1. done, made, brought about, undertaken, etc., of one’s own accord or by free choice: a voluntary contribution.
  2. of, relating to, or acting in accord with the will: voluntary cooperation.
  3. of, relating to, or depending on voluntary action: voluntary hospitals.
  4. Law.
    1. acting or done without compulsion or obligation.
    2. done by intention, and not by accident: voluntary manslaughter.
    3. made without valuable consideration: a voluntary settlement.
  5. Physiology. subject to or controlled by the will.
  6. having the power of willing or choosing: a voluntary agent.
  7. proceeding from a natural impulse; spontaneous: voluntary laughter.

noun, plural vol·un·tar·ies.

  1. something done voluntarily.
  2. a piece of music, frequently spontaneous and improvised, performed as a prelude to a larger work, especially a piece of organ music performed before, during, or after an office of the church.


  1. performed, undertaken, or brought about by free choice, willingly, or without being askeda voluntary donation
  2. (of persons) serving or acting in a specified function of one’s own accord and without compulsion or promise of remunerationa voluntary social worker
  3. done by, composed of, or functioning with the aid of volunteersa voluntary association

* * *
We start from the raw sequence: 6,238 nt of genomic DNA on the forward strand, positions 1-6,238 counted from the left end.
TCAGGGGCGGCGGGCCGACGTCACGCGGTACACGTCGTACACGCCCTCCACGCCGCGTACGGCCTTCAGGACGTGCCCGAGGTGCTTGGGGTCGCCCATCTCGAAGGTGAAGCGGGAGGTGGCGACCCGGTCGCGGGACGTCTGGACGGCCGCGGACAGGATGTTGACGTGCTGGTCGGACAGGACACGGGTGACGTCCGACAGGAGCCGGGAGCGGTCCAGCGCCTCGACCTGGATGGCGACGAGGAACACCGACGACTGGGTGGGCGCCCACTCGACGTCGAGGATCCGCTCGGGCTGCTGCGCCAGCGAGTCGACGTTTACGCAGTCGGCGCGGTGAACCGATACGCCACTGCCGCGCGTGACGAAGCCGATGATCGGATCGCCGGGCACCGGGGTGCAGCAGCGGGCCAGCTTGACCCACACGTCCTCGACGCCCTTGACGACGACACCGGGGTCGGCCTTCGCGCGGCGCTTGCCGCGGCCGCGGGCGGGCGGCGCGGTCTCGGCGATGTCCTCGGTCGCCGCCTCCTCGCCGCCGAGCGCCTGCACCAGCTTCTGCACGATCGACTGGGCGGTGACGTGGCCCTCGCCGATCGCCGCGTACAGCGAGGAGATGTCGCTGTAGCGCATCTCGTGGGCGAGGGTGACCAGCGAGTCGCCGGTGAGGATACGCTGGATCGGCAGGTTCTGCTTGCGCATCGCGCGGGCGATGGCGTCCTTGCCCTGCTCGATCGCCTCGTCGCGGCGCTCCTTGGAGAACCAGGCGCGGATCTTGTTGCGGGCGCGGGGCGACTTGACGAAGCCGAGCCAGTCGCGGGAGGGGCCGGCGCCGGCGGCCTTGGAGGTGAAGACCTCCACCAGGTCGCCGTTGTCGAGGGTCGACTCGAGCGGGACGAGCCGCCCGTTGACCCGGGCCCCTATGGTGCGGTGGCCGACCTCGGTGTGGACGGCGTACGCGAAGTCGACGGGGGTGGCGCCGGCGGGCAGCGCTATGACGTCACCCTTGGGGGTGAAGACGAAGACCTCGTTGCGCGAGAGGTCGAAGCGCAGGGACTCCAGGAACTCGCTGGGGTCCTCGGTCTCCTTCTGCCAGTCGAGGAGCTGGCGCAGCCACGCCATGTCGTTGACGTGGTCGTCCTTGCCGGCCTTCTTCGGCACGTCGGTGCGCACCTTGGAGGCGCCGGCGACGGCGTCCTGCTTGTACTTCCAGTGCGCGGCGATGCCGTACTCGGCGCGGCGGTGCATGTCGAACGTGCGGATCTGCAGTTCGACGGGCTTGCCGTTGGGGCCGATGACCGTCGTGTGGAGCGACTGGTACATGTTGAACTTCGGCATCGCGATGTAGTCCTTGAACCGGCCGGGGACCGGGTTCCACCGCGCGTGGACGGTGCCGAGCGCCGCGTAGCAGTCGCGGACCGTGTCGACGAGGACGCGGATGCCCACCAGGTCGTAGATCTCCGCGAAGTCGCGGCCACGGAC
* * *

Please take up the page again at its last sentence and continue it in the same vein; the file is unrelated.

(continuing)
4. endowed with, exercising, or having the faculty of willinga voluntary agent
  5. arising from natural impulse; spontaneousvoluntary laughter
  6. law
    1. acting or done without legal obligation, compulsion, or persuasion
    2. made without payment or recompense in any forma voluntary conveyance
  7. (of the muscles of the limbs, neck, etc) having their action controlled by the will
  8. maintained or provided by the voluntary actions or contributions of individuals and not by the statevoluntary schools; the voluntary system

noun plural -taries

  1. music a composition or improvisation, usually for organ, played at the beginning or end of a church service
  2. work done without compulsion
  3. obsolete a volunteer, esp in an army

late 14c. (implied in voluntarily), from Latin voluntarius “of one’s free will,” from voluntas “will,” from the ancient accusative singular present participle of velle “to wish” (see will (v.)). Originally of feelings, later also of actions (mid-15c.).


  1. Arising from or acting on one’s own free will.
  2. Normally controlled by or subject to individual volition, as of respiration.
  3. Capable of making choices; having the faculty of will.

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